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This course will emphasize the principles of evaluation and management of strabismus and amblyopia. An organized approach to a comprehensive evaluation is presented and includes the assessment of associated anomalies such as eccentric fixation, suppression, anomalous correspondence, and nonconcomitancy.

Credits: 4

Prerequisites
OPTO 1720 Diagnosis and Management of Non-strabismic Disorders of Accommodation, Binocular Vision, and Eye Movements

OPTO 1723

Diagnosis and Management of Strabismus and Amblyopia II

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This course presents theoretical and clinical considerations in the management of strabismus and amblyopia including the rationale and methods for using lenses, prisms, occlusion, vision therapy, medication, and surgical referrals. Associated anomalies are discussed in terms of their significance and management.

Credits: 3

Prerequisites

OPTO 1722 Diagnosis and Management of Strabismus and Amblyopia I

OPTO 1724

Optometry Business Management III

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This course is designed to provide educational information and exercises that facilitate the acquisition of knowledge and skills necessary for entering optometric practice. Students will be taught modern business principles and be able to select their preferred mode of practice. The desired outcome of the course is that the student will be able to select and take the steps needed to enter the best practice for their individual needs and future goals.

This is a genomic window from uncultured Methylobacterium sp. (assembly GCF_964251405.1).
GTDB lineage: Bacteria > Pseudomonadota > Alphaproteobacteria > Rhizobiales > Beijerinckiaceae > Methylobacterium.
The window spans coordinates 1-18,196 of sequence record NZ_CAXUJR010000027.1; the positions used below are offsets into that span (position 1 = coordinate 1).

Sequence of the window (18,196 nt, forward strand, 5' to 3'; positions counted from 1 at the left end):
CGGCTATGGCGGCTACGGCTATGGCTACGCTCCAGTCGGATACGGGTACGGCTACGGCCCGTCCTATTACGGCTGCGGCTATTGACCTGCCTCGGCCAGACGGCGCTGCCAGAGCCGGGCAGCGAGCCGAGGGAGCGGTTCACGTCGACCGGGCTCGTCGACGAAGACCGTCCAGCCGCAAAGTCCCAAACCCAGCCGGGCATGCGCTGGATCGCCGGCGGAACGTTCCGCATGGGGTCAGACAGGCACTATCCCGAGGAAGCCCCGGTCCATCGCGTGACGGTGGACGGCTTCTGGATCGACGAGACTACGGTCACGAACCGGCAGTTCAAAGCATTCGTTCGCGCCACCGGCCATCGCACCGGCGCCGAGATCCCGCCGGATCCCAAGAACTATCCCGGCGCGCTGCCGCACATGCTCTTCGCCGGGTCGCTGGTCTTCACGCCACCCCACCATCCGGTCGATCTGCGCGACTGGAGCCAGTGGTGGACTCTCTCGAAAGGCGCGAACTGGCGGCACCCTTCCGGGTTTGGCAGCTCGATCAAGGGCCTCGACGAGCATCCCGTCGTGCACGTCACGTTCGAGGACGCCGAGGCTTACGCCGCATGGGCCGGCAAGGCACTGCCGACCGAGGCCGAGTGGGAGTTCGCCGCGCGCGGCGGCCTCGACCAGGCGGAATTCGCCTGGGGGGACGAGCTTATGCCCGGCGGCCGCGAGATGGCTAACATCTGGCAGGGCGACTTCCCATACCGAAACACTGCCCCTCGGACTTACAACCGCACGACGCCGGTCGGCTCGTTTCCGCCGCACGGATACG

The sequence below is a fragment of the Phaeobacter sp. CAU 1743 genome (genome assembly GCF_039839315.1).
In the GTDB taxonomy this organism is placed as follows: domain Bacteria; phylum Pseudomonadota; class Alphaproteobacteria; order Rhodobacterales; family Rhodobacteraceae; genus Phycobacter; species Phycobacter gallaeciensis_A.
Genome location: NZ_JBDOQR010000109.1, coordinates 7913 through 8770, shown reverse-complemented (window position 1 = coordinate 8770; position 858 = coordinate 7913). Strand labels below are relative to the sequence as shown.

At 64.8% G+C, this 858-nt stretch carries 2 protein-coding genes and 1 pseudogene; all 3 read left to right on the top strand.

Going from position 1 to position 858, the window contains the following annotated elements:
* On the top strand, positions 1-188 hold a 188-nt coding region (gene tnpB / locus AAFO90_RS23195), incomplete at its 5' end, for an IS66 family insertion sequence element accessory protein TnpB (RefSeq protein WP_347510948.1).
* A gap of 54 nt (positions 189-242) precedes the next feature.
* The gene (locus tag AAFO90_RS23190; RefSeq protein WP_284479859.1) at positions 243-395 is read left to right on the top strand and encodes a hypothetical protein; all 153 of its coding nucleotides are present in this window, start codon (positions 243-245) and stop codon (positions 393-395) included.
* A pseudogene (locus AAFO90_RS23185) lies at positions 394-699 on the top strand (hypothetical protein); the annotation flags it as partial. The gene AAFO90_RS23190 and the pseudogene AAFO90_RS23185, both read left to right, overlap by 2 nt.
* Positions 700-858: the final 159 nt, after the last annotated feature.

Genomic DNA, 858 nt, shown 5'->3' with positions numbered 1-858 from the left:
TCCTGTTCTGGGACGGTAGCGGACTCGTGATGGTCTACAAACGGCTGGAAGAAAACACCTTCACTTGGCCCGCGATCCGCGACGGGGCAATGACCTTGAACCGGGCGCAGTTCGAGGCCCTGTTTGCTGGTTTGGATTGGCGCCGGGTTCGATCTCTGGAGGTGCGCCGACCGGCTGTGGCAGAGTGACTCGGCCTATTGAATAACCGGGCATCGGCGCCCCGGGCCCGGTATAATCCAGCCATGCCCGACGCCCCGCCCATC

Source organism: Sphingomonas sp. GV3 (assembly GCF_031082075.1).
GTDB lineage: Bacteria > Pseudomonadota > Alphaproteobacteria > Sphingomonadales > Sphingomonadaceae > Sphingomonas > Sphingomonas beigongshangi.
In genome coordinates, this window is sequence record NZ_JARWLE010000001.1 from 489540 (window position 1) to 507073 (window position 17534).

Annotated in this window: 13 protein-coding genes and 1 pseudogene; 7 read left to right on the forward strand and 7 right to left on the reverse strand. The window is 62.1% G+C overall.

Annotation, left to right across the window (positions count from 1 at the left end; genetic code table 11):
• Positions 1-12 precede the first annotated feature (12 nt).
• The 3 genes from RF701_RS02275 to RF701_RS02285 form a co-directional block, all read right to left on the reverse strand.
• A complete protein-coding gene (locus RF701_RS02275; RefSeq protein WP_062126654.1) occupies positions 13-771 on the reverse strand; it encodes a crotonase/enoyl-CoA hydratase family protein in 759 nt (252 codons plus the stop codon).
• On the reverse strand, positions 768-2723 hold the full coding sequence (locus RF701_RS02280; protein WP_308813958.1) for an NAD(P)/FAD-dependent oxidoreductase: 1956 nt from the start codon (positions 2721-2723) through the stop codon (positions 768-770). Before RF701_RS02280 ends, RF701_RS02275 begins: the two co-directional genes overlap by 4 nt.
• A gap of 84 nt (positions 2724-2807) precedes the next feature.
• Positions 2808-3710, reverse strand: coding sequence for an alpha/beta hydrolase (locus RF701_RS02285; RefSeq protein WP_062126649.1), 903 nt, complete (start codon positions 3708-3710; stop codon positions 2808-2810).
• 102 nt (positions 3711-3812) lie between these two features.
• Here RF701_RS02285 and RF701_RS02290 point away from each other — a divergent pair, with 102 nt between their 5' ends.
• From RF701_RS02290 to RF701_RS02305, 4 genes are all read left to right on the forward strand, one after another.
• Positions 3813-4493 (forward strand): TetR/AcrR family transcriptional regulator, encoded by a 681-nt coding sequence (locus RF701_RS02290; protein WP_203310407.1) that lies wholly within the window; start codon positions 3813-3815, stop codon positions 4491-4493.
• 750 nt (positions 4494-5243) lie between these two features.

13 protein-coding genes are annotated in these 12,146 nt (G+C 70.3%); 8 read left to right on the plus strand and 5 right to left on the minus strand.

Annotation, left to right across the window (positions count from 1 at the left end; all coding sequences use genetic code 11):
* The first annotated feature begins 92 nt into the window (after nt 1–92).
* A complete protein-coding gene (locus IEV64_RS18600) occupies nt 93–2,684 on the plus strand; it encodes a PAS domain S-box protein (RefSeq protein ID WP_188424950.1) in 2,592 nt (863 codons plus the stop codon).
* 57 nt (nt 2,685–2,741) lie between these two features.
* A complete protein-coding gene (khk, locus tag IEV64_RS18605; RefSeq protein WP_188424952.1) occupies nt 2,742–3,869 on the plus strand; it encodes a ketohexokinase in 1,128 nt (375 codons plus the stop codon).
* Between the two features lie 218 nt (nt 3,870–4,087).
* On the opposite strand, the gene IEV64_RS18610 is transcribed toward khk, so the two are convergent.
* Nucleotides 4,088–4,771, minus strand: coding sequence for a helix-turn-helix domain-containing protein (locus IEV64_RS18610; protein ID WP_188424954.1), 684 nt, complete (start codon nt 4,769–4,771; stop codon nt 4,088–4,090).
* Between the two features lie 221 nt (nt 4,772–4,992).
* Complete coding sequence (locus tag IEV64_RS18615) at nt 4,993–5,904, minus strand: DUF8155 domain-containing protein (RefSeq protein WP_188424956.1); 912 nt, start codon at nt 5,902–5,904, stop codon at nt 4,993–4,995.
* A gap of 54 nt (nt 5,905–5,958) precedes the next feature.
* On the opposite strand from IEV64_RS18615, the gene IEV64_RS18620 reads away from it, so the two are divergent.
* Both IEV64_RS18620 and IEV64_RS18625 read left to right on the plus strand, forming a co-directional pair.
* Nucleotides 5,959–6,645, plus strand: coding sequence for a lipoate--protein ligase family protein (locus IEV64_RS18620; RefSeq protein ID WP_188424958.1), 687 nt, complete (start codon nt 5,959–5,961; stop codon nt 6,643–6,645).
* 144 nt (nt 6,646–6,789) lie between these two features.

Credits: 2

OPTO 1725

Pediatric Optometry

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This course will focus on an understanding of vision development, as well as the utilization of diagnostic procedures that are developmentally appropriate. Diagnostic strategies for examining the infant, toddler, and pre-schooler will be presented. Application of pediatric tests for special needs patients and the diagnosis and management of vision problems and pathology commonly affecting this population will be discussed.

Credits: 1

Prerequisites

OPTO 1723 Diagnosis and Management of Strabismus and Amblyopia II

OPTO 1726

Visual Information Processing, and Vision Related Learning Problems

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This course will focus on visual information processing testing and give students an organized approach to identify deficits that may have an impact on reading and learning. A multidisciplinary approach to the management of learning problems will be presented. This course will provide the doctrine behind standardized testing. In addition, an overview of learning disabilities and dyslexia will be presented. A sequential management plan will be introduced for treating patients with visual processing disorders. Introduction to Acquired Brain Injury (ABI) and subsequent testing and training will be used to familiarize the student with current treatment options for ABI.

Credits: 3

Prerequisites

OPTO 1725 Pediatric Optometry

OPTO  1745

Epidemiology, Public Health and the Optometric Profession

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This course is an introduction to the epidemiology of ocular anomalies, overview of public and community health planning and care, and the role of the optometrist in community health promotion.

Credits: 2

OPTO  1760

Capstone Project: Data Collection and Analysis